2014 Pushcart Prize Nominations! November 20, 2014
Berkley Poetry Reviewwas pleased to announce their nominations for the 2014 Pushcart Prize. To read these poems, pick up a copy of our 44th issue from the store. Steven Alvarez, “1522” Kay Cosgrove, “A Western” Dan Encarnacion, “Denomination.” Naoko Fujimoto, “Sixty Seven Years Later” Ryan Harper, “Hubble Creek” Amy Newman, “After Robert Lowell Starves himself for Lent, a Seaplane Deposits Gertrude Buckman on Loon Islet and She Swims Across the lake”
I went to a fabulous party called "Beers Giving". I tasted varieties of craft and local beers-- I have not had many beers since my Belgium trip! It was a wonderfully artistic party meeting college writers/friends and professors; a reunion in a way. I was helping the host of "Beers Giving." I even drilled into three pumpkins to make lanterns. I have never carved a pumpkin before, but now I am pretty good at it after three huge pumpkins. I also drew a welcome board for the party in the picture. The quote is from a new poetry book byDavid Dodd Lee, "Animalities."His actual word was "Soda" but I changed it to "Beer". And I was aware that a coin cannot into a beer bottle... I was reading his book on the South Shore Line back to Chicago. There are many favorite poems in the book, but I would like to share one. His book makes my heart sentimental, like drinking lemonade with a little bit of life bitterness. THE LESSON by David Dodd Lee The joy cannot continue, cannot extinguish the fire in .....the bathtub, the sirens roving from room to room in the small house just down the hill from the seven large houses, candles in .....every open doorway. This is how you see in the dark, he says. and he takes her hand in his hand, her hand holding a yellow pencil, and he crosses words out. David Dodd Lee's "Animalities" Available at Four Way Book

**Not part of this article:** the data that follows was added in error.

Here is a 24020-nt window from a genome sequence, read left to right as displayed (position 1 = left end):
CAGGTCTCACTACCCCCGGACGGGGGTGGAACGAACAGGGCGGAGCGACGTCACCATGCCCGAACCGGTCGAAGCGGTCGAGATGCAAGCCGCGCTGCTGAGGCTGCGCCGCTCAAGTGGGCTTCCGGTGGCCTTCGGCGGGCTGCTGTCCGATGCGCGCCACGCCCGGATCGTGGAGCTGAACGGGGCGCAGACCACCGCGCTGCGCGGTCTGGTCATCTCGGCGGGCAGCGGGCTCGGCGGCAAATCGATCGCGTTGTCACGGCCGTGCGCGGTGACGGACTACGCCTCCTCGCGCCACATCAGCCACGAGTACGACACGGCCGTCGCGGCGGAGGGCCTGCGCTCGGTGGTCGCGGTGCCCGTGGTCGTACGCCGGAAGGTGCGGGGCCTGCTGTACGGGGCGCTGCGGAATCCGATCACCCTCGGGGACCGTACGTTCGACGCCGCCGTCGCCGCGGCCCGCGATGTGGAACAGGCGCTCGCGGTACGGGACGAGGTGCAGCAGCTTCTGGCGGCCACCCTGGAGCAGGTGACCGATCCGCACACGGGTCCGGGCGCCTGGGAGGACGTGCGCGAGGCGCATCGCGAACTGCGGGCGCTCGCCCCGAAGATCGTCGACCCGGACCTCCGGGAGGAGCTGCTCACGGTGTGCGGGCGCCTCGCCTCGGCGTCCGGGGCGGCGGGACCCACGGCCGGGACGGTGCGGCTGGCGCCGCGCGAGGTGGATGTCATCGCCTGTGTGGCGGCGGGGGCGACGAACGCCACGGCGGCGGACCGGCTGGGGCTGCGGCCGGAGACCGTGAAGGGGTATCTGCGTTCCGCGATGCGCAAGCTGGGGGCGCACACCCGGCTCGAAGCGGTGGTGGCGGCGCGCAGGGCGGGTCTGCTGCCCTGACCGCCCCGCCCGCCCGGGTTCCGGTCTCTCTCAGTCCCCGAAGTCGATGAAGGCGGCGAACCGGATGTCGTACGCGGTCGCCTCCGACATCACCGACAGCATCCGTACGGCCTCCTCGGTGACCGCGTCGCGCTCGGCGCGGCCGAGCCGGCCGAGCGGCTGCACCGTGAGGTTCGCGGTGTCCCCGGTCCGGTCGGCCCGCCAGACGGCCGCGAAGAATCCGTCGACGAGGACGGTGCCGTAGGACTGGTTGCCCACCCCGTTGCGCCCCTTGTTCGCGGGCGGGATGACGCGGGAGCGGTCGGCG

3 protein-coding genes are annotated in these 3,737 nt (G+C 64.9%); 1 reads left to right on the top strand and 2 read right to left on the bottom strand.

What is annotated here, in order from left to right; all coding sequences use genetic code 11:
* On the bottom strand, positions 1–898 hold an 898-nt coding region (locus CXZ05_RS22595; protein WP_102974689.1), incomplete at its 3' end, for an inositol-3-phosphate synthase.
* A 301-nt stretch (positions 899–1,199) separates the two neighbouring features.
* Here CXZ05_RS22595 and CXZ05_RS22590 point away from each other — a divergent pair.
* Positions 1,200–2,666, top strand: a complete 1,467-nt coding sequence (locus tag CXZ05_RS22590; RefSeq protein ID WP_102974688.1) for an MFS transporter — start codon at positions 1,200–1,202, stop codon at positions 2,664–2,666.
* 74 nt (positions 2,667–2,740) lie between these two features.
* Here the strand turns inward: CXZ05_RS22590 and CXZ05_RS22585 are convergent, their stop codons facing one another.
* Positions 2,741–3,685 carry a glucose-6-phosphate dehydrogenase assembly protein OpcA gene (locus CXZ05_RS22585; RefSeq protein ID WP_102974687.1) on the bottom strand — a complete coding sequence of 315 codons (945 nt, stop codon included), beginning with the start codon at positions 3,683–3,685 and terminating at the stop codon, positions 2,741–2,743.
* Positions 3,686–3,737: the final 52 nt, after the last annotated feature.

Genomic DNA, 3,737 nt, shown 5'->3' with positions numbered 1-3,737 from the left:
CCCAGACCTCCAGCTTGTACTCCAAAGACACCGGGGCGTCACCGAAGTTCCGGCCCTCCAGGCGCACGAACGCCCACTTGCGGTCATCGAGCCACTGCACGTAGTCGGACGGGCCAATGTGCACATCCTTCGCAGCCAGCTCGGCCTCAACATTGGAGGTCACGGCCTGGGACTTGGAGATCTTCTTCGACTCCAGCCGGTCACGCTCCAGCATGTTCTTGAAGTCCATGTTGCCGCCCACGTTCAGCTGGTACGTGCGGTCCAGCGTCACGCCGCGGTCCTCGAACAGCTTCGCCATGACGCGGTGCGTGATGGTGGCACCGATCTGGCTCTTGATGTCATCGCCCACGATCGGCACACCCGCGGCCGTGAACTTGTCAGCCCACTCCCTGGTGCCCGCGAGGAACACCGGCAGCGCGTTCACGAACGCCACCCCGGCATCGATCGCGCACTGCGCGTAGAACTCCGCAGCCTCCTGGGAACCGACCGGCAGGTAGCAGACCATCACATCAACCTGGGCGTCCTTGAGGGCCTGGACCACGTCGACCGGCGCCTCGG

LUNCH TIME ATLAS Inspired by the twelfth waka from Ogura Hyakunin Issuhu I say, “Take my hand,” on a perfect day to climb up to the November clouds. My flat shoes fell off but we must reach the cracked sky. I look into his gray eyes and my mouth moves, “Almost.” When a microwave beeps in the lunch room, he stands up and passes me down the stairs. Only his sandwich’s crumbs are spread on the table. Today is the forty seventh day— I could not say, “Do you like fried rice?”
HIS HIDDEN HOUSE Inspired by the eighth waka from Ogura Hyakunin Isshu He hides in a mountain South East of Kyoto; without visitors and girlfriends, he paints words after words and studies stories from nameless foreign cities. Once he wrote me, “What do you know about love?” All summer long, I think of his meaning when I wash my face and look at my wet cheeks in the mirror; when I put cold cream on my legs; when I listen to the radio in the car with the wind blowing. After parking, I walk up to Mt. Ujiyama. At the end of the narrow slope, there is— catching my breath— his house.
Afterthe Dragon Challenge (a magical roller coaster feeling like riding a broomstick), I needed breakfast with a strong cup of coffee. It was a mistake to ride the coaster on an empty stomach (for me, my hubby was totally fine). I forgot to scream during the ride as I was not feeling well. I could not walk straight afterward and he left me to ride the second track of the roller-coaster (there were two rides from the same line), and he totally enjoyed it (jealous!). While I hate being more pale than my hubby, I was finally able to sit down at the Three Broomsticks Restaurant for breakfast. At the restaurant (in the Harry Potter movies), the usual suspects (Harry, Hermione, and Ron) drink Butter-Beer and enjoy dinning with their friends and professors. I am not familiar with the movies; however, I read Harry Potter in both Japanese and English, so I could accept what they offered for the menus in the atmosphere.
I ordered the Continental Breakfast (watermelon, cantaloupe, honey-dew, pineapple, and other fruit with a croissant and a blueberry scone), while my hubby ordered the American Breakfast (a tiny-tiny bacon and sausage link with a really small portion of eggs and two pinches of potatoes--we thought it was a joke at first).
I loved the blueberry scone and our picture showed how wonderful the breakfast was; though, the total cost was thirty six dollars!! I understand that the theme park costs more than usual restaurants; with the amount of food and quality do not matching market value at all.